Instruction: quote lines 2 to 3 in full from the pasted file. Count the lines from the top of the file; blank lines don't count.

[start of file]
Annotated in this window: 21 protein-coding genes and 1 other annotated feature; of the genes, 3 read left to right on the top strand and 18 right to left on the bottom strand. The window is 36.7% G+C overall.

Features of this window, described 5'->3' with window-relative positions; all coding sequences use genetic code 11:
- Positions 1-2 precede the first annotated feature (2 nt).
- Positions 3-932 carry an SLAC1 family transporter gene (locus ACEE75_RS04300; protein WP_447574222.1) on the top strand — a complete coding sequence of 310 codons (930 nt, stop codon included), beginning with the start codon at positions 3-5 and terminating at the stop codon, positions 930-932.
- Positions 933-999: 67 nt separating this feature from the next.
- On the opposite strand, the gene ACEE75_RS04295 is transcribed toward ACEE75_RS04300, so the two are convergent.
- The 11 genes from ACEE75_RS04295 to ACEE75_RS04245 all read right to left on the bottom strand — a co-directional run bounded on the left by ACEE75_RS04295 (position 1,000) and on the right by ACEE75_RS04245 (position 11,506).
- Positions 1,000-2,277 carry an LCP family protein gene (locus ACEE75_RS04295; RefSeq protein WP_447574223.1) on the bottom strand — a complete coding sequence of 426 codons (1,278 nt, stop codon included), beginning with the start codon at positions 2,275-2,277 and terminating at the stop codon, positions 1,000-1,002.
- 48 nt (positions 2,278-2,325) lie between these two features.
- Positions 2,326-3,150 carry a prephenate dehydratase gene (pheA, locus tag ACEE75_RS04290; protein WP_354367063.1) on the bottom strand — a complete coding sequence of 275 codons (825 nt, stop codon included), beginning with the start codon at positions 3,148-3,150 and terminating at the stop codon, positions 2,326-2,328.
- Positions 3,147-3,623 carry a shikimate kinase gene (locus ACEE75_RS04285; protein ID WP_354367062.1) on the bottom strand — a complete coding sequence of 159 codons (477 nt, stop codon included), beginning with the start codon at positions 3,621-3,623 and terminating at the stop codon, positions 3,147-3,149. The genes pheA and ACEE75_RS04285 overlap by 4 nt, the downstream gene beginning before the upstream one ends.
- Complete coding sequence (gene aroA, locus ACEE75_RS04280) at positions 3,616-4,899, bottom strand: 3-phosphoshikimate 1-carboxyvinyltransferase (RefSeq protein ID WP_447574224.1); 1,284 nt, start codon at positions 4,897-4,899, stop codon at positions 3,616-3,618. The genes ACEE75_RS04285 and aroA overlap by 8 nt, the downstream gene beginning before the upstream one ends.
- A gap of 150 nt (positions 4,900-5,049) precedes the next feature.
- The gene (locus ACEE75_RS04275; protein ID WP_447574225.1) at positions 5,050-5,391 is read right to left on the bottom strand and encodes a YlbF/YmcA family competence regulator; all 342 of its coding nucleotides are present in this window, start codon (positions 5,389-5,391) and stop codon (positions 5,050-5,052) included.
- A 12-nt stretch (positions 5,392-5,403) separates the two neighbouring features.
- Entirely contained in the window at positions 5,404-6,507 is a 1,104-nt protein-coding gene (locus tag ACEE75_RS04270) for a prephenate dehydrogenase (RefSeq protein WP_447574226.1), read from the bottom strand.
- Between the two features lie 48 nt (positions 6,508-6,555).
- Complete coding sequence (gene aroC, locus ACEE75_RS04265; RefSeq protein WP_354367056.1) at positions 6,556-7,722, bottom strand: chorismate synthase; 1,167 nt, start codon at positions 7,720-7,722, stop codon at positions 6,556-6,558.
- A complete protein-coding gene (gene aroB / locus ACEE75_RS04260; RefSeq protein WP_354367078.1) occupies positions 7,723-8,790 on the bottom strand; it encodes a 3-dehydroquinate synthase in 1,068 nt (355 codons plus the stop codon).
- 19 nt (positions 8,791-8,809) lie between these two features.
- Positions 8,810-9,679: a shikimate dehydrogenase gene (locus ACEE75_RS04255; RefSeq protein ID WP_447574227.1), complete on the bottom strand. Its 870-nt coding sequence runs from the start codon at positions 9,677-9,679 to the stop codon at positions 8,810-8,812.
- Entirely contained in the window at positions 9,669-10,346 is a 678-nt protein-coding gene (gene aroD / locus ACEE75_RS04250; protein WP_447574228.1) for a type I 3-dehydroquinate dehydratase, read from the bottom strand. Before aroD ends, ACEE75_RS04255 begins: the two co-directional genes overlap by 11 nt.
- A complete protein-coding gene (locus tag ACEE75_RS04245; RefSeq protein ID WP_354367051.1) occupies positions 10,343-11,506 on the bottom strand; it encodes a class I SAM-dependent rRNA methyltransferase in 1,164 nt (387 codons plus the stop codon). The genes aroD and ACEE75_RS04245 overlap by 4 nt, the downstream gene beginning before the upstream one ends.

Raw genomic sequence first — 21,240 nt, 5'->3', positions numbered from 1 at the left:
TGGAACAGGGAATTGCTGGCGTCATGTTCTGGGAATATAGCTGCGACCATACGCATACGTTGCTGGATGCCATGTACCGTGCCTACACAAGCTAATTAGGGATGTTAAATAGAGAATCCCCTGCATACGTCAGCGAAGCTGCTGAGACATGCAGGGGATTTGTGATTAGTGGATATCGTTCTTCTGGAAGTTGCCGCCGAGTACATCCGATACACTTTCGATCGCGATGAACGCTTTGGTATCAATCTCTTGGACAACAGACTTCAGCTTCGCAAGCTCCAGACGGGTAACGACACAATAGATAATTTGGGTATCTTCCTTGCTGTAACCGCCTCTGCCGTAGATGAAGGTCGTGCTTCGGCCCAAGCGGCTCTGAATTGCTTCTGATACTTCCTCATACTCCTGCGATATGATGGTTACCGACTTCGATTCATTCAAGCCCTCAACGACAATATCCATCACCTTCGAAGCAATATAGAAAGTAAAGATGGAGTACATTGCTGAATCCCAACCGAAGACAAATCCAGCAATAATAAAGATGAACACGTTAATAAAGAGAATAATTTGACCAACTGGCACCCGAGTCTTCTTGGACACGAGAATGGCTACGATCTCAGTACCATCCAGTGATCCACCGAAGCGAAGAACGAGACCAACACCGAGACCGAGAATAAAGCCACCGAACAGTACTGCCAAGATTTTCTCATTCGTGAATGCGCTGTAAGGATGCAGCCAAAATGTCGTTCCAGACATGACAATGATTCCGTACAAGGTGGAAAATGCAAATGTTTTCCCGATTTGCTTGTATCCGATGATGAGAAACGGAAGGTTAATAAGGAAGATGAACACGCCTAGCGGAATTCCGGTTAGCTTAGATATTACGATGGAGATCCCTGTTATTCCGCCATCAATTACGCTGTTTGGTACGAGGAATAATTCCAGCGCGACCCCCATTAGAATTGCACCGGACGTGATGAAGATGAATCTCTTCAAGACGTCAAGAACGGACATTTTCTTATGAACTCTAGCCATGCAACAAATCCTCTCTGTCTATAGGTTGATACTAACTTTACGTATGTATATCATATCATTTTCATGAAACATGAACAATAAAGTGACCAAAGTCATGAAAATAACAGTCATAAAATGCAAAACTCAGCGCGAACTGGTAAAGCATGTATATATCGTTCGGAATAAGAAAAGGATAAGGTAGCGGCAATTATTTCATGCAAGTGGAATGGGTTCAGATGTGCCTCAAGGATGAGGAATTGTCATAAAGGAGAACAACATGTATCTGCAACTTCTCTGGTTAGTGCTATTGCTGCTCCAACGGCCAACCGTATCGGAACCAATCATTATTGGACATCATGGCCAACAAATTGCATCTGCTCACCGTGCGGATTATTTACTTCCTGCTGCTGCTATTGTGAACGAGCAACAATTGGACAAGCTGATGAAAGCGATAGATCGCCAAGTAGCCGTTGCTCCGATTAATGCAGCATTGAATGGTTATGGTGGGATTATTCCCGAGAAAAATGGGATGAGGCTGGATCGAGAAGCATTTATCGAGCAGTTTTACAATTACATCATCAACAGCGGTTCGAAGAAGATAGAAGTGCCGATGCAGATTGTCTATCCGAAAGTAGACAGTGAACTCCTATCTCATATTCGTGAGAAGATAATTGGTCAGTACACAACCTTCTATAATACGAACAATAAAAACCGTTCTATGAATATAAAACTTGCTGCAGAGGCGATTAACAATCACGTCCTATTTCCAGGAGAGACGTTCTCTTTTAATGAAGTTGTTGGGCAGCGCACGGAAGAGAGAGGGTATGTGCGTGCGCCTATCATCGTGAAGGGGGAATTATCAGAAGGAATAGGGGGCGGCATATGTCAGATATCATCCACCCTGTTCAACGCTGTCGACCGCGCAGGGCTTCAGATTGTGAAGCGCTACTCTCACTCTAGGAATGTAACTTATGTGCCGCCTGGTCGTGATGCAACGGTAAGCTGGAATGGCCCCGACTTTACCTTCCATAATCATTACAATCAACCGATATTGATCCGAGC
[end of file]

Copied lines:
Features of this window, described 5'->3' with window-relative positions; all coding sequences use genetic code 11:
- Positions 1-2 precede the first annotated feature (2 nt).